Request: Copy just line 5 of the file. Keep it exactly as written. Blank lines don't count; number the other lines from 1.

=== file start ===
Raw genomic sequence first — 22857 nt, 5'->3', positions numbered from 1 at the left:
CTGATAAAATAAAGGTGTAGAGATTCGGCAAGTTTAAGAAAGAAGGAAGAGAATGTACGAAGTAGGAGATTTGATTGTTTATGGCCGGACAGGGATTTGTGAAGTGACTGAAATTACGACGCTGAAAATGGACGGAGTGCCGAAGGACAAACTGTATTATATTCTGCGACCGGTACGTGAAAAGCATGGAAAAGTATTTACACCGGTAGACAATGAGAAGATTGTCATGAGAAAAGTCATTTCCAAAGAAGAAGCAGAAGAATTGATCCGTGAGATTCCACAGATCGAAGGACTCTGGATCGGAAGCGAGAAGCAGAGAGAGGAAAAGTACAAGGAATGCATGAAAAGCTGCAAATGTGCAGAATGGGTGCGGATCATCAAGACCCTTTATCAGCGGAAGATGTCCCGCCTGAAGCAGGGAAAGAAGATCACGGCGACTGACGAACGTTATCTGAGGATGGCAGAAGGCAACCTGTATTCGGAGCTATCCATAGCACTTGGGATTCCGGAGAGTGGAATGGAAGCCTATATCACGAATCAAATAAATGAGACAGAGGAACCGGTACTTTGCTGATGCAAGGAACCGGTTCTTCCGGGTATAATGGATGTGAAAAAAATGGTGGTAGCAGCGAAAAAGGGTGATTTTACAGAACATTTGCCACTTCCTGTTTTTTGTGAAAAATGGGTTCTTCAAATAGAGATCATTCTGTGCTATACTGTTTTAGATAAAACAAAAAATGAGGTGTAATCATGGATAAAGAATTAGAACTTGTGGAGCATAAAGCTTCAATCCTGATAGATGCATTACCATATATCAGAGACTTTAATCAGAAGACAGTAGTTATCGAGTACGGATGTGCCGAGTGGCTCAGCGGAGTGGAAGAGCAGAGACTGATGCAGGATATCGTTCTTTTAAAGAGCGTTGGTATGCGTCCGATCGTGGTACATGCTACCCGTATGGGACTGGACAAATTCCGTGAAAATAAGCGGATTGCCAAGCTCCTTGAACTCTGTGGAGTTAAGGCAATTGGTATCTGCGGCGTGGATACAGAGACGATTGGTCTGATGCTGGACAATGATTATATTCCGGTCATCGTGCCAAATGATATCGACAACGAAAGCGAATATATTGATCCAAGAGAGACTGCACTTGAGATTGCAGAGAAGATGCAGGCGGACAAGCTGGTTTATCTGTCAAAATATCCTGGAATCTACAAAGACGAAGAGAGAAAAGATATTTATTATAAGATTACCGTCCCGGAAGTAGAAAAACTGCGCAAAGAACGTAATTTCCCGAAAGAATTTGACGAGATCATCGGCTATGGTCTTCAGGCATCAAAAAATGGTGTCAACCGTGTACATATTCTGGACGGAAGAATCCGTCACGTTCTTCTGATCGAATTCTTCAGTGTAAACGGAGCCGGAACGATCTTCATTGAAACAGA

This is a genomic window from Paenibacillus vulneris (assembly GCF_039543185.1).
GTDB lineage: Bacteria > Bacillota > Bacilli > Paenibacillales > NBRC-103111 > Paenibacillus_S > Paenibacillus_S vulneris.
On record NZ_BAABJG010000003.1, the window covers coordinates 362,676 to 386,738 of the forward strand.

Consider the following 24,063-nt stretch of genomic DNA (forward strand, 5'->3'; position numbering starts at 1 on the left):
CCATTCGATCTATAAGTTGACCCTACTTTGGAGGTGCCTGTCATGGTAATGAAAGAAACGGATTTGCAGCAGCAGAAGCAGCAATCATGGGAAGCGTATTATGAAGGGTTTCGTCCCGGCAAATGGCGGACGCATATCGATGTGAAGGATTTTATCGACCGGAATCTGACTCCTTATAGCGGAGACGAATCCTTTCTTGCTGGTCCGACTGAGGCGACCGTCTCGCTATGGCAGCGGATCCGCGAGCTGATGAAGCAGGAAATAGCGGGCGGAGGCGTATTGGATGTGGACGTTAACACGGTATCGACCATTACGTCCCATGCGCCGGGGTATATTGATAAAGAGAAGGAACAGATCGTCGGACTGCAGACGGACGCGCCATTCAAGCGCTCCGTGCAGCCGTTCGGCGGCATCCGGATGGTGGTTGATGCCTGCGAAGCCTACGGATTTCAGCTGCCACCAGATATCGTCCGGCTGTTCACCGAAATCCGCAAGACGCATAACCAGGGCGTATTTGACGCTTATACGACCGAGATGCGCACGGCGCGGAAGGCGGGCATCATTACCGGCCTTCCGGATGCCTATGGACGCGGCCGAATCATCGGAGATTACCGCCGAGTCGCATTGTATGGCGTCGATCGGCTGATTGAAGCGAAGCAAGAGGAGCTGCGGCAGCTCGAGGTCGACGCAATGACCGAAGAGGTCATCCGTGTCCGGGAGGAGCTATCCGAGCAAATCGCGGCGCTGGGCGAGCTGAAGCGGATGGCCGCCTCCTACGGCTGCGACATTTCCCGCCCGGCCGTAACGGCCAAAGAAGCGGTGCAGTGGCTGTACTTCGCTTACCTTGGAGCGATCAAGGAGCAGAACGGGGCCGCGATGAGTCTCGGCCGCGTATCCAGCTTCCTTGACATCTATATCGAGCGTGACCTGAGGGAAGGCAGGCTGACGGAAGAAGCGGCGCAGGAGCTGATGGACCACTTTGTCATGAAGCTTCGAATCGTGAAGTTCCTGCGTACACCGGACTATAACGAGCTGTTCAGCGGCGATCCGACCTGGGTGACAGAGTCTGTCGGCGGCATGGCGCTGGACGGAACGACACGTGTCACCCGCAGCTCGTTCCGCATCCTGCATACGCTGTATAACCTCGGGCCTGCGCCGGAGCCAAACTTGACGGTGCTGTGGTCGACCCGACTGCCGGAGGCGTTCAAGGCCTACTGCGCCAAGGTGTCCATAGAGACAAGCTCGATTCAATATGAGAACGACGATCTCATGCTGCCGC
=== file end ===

On record NZ_BAABJG010000003.1, the window covers coordinates 362,676 to 386,738 of the forward strand.